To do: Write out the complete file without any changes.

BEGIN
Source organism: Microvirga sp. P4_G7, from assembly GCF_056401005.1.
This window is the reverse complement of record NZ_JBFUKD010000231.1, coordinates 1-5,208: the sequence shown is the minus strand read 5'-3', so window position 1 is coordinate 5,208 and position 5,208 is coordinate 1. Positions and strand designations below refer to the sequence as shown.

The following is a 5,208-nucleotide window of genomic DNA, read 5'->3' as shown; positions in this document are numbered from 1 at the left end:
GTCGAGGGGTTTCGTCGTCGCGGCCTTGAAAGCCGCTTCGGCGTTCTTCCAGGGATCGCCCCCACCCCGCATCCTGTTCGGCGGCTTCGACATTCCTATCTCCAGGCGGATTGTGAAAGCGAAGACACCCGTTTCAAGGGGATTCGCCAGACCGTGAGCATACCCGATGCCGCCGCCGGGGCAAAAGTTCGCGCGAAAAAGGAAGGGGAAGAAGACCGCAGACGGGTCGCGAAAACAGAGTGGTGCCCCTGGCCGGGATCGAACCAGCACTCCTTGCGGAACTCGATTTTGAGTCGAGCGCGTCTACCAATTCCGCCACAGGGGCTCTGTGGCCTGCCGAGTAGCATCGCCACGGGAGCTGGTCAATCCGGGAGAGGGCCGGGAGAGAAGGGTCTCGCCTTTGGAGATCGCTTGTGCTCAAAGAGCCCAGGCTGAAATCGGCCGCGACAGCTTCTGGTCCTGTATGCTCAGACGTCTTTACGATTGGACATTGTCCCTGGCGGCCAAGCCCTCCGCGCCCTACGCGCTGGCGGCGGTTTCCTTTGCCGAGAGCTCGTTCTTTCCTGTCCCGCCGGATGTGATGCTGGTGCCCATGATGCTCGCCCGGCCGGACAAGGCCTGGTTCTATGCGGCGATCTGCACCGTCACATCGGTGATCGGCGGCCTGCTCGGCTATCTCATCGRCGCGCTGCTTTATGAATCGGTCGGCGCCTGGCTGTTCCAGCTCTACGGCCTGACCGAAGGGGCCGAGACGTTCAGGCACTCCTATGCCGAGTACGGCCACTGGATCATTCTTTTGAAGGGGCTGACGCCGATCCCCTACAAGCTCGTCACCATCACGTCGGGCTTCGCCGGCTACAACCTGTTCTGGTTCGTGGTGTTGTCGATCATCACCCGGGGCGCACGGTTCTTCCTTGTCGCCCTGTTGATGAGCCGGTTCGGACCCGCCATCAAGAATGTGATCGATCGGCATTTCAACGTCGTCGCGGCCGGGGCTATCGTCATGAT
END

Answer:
Source organism: Microvirga sp. P4_G7, from assembly GCF_056401005.1.
This window is the reverse complement of record NZ_JBFUKD010000231.1, coordinates 1-5,208: the sequence shown is the minus strand read 5'-3', so window position 1 is coordinate 5,208 and position 5,208 is coordinate 1. Positions and strand designations below refer to the sequence as shown.

The following is a 5,208-nucleotide window of genomic DNA, read 5'->3' as shown; positions in this document are numbered from 1 at the left end:
GTCGAGGGGTTTCGTCGTCGCGGCCTTGAAAGCCGCTTCGGCGTTCTTCCAGGGATCGCCCCCACCCCGCATCCTGTTCGGCGGCTTCGACATTCCTATCTCCAGGCGGATTGTGAAAGCGAAGACACCCGTTTCAAGGGGATTCGCCAGACCGTGAGCATACCCGATGCCGCCGCCGGGGCAAAAGTTCGCGCGAAAAAGGAAGGGGAAGAAGACCGCAGACGGGTCGCGAAAACAGAGTGGTGCCCCTGGCCGGGATCGAACCAGCACTCCTTGCGGAACTCGATTTTGAGTCGAGCGCGTCTACCAATTCCGCCACAGGGGCTCTGTGGCCTGCCGAGTAGCATCGCCACGGGAGCTGGTCAATCCGGGAGAGGGCCGGGAGAGAAGGGTCTCGCCTTTGGAGATCGCTTGTGCTCAAAGAGCCCAGGCTGAAATCGGCCGCGACAGCTTCTGGTCCTGTATGCTCAGACGTCTTTACGATTGGACATTGTCCCTGGCGGCCAAGCCCTCCGCGCCCTACGCGCTGGCGGCGGTTTCCTTTGCCGAGAGCTCGTTCTTTCCTGTCCCGCCGGATGTGATGCTGGTGCCCATGATGCTCGCCCGGCCGGACAAGGCCTGGTTCTATGCGGCGATCTGCACCGTCACATCGGTGATCGGCGGCCTGCTCGGCTATCTCATCGRCGCGCTGCTTTATGAATCGGTCGGCGCCTGGCTGTTCCAGCTCTACGGCCTGACCGAAGGGGCCGAGACGTTCAGGCACTCCTATGCCGAGTACGGCCACTGGATCATTCTTTTGAAGGGGCTGACGCCGATCCCCTACAAGCTCGTCACCATCACGTCGGGCTTCGCCGGCTACAACCTGTTCTGGTTCGTGGTGTTGTCGATCATCACCCGGGGCGCACGGTTCTTCCTTGTCGCCCTGTTGATGAGCCGGTTCGGACCCGCCATCAAGAATGTGATCGATCGGCATTTCAACGTCGTCGCGGCCGGGGCTATCGTCATGAT